Published: May 30th 2012May 29th 2012
Brazil is known to be a Catholic country and this is evident on the streets of Rio de Janeiro where you can find an enormous number of churches. Each one however, is very different to the one before. There are churches of all sizes and styles. I visited a few of these and was struck by the huge differences in appearance and feeling.
On Easter Sunday we celebrated Mass in a relatively modern church on the beach in Florianopolis. This was a rather lively catholic mass with an established and popular band who led the singing of the hymns. The words were projected onto the walls and the sound system was new and very effective. Inside the church, there was little in terms of decoration and the walls were very clean and pure. The feeling inside this church was one of people coming together and worshipping as a community, a warmth that welcomed you.
In Rio de Janeiro, I have visited two very different places of worship. The first was the Candelária, a beautiful church built in the late 1700s who has found fame for tragic reasons, which I will leave you to research or remember for yourselves. The
building is situated in a very busy part of town and at night the steps and surrounding area become home to sleeping children who have nowhere else to go, a stark contrast to the lavish interior. Inside of the church, there is a feeling of solemnity, as soon as you enter you are aware that you are in a place where depth of emotion has been expressed. The feeling is overwhelming and almost upsetting. Looking up onto the delicately painted ceilings and feeling the cold of the expensive and luxurious marble, you can see breathtaking beauty, yet the feeling that the building gives you is more grave than this. Here you become internally aware of the seriousness that the work of religion can hold.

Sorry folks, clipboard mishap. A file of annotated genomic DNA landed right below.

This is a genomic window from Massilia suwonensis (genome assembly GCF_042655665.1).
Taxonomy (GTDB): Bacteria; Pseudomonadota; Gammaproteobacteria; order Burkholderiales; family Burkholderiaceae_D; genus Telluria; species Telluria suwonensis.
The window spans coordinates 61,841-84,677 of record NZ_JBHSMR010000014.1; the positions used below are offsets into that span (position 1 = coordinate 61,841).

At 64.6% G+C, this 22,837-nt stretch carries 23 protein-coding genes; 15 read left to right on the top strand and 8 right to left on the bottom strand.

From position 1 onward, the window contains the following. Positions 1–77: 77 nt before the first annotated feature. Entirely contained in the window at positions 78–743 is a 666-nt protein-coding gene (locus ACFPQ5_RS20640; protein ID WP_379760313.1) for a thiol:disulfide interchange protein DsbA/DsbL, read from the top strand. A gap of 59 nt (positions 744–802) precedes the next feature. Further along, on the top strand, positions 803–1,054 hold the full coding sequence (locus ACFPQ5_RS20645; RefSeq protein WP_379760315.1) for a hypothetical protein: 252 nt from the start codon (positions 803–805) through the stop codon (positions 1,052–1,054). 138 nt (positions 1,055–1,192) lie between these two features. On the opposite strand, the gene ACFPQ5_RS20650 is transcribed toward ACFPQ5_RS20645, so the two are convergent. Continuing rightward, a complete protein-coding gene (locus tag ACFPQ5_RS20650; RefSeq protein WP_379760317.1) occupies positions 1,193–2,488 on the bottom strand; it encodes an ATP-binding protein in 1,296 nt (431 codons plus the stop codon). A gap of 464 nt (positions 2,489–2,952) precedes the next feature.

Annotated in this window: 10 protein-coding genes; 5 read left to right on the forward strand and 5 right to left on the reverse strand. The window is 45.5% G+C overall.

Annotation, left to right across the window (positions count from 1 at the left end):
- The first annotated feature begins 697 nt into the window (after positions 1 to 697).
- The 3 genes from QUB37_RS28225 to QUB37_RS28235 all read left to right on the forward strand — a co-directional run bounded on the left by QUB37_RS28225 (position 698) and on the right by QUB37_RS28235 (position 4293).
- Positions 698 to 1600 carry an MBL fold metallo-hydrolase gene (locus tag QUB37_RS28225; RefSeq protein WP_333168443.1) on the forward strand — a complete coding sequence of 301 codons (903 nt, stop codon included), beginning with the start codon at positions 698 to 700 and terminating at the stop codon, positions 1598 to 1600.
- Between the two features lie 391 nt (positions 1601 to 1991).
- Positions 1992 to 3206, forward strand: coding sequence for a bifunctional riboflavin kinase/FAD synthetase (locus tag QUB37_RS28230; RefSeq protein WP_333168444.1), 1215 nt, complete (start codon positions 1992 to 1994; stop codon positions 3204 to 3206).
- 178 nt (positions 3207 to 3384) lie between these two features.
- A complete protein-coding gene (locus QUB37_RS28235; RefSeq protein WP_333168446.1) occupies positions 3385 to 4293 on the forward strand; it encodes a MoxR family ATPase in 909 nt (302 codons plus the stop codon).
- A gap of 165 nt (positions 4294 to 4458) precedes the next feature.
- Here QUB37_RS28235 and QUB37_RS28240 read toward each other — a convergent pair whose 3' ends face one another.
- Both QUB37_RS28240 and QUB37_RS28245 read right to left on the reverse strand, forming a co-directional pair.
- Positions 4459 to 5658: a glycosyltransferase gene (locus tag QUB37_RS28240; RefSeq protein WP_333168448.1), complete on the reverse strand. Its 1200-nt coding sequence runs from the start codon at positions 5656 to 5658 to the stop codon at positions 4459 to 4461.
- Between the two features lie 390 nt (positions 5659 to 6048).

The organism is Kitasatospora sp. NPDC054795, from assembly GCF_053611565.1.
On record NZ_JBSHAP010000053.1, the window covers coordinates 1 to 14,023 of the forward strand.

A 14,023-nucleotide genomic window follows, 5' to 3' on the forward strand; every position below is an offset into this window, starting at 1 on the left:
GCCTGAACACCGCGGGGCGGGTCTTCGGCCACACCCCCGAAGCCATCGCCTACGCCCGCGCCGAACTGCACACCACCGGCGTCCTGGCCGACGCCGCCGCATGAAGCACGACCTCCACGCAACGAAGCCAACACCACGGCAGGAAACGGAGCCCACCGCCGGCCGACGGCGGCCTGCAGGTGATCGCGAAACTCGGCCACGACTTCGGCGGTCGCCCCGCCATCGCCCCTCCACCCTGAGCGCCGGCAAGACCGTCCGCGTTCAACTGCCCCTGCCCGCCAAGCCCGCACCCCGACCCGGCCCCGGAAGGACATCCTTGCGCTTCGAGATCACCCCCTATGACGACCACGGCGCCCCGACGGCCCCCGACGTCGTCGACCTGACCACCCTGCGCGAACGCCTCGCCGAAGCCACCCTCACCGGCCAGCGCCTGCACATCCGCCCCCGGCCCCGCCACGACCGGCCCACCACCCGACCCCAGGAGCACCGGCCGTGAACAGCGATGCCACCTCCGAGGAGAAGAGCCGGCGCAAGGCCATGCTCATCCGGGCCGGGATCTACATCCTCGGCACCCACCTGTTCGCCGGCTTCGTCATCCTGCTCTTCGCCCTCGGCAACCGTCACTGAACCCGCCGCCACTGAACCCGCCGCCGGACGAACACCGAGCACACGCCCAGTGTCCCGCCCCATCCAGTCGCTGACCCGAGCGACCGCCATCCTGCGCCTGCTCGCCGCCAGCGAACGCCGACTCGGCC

Somehow I expected the feelings that the Candelária gives to you be more suited to the very modern São Sebastião Cathedral that is also located in Rio. This building is shaped as an enormous cone that stands 96 metres tall and is made mainly from concrete. From the outside I thought it was possibly one of the ugliest buildings that I had seen however the minute that you stepped into the cool air inside the
cathedral your opinion changed completely. Inside the four stained glass panels that reach from floor to ceiling come to life as the brightness of the Rio sun streams through, lighting the room with colour and energy. The Cathedral is very large and can hold upto 20,000 people at any one time. On entering the Cathedral, you genuinely feel uplifted. The sense of gravity from the Candelária is replaced with a feeling of peace and contentment. All memories of the grey, prison like structure seen from the outside is instantly replaced with calm and happiness. Shattering all my first impressions this quickly became one of my favourite places of worship.
Seeing the different styles and the surprising feelings that they evoked was a real experience and a reminder not to judge a book by its cover, you never know what could be held within.